Then, there are members of the Christian Orthodox Church who find it impossible to accept that there is any goodness in the elusive and contradictory nature of UFO behaviour. The most extreme expression of this view is that there can be no ETs because life on other planets is not mentioned in the Bible. It’s a point of view that leads its proponents to a further conclusion: if there are no aliens in the Bible and the UFO occupants aren’t angels, then UFOs can only be demonic in origin.

John Weldon & Zola Levitt’s UFOs: What on Earth is Happening? and Dr Clifford Wilson’s UFOs & Their Mission Impossible, are very vocal Christian fundamentalists state without equivocation that UFOs are manifestations of demonic activity, and the increasing number of UFOs in our skies is the result of demons gathering for the coming of the Antichrist.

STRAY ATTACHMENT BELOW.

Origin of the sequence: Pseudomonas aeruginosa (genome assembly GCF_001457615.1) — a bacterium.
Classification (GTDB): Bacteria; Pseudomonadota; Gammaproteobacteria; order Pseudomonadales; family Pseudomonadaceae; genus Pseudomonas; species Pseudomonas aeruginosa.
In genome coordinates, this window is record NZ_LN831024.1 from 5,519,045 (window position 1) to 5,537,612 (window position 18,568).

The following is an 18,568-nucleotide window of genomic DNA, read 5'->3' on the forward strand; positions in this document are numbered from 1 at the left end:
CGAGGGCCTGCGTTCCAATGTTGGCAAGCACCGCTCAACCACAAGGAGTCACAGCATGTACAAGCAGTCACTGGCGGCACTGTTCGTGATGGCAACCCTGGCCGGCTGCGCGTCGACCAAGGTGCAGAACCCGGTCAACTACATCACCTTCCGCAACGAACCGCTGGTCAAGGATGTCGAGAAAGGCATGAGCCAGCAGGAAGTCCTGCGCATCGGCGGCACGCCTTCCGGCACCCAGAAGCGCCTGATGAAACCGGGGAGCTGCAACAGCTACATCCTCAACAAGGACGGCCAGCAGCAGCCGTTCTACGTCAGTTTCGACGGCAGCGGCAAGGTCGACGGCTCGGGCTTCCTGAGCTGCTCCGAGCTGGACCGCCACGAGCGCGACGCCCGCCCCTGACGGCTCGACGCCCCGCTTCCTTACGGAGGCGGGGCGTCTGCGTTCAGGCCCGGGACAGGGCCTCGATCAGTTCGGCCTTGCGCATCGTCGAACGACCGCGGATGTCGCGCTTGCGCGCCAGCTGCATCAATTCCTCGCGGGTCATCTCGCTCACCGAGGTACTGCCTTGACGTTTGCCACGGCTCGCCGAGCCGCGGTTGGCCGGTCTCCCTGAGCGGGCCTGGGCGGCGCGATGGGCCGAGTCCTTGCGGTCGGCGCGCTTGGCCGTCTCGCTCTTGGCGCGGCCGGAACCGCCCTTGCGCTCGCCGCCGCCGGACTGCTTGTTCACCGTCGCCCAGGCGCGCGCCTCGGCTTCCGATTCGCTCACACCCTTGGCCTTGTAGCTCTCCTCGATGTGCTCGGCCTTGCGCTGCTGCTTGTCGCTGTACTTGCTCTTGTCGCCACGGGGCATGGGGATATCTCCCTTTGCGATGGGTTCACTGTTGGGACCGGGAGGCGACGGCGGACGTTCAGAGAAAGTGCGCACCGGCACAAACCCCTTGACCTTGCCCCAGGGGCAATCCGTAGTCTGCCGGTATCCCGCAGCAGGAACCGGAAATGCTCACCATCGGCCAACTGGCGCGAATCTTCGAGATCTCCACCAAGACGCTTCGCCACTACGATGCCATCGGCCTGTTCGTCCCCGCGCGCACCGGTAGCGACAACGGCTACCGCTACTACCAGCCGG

Monday, October 16, 2006

Poem: Jericho & How Joshua Caused The Walls To Come Tumbling Down

click image to enlarge

Jericho was shut up tighter than a submarine.
It made Helms Deep look as porous as a sponge.
Joshua stared at the walls, trying to find the route in,
When a man walked up: A buffed-up, bodacious cat
With whirling gaslighted ninja eyes, more like a shade
Than a man. Joshua called him out:
"Hey you! Spook! Are you for us, or against us?"
The spook spun around toward Joshua,
Rattled his gleaming sword
And grew ten feet tall and five feet wide.
"I am the General of all Generals."
Joshua fell to the ground because the spook
Was The Lamplighter himself.
"Take the shoes, from your feet," God said,
"This is holy ground. And you’re my boy today.
I have a project for you."

Joshua told The Priests "Follow the ark,
With seven priests with seven trumpets.”
He told the peasants, "All right. Now, beat feet!”
Seven priests blowing seven trumpets led the parade
Around and around and around Jericho
Like Sambo marched the tigers around the tree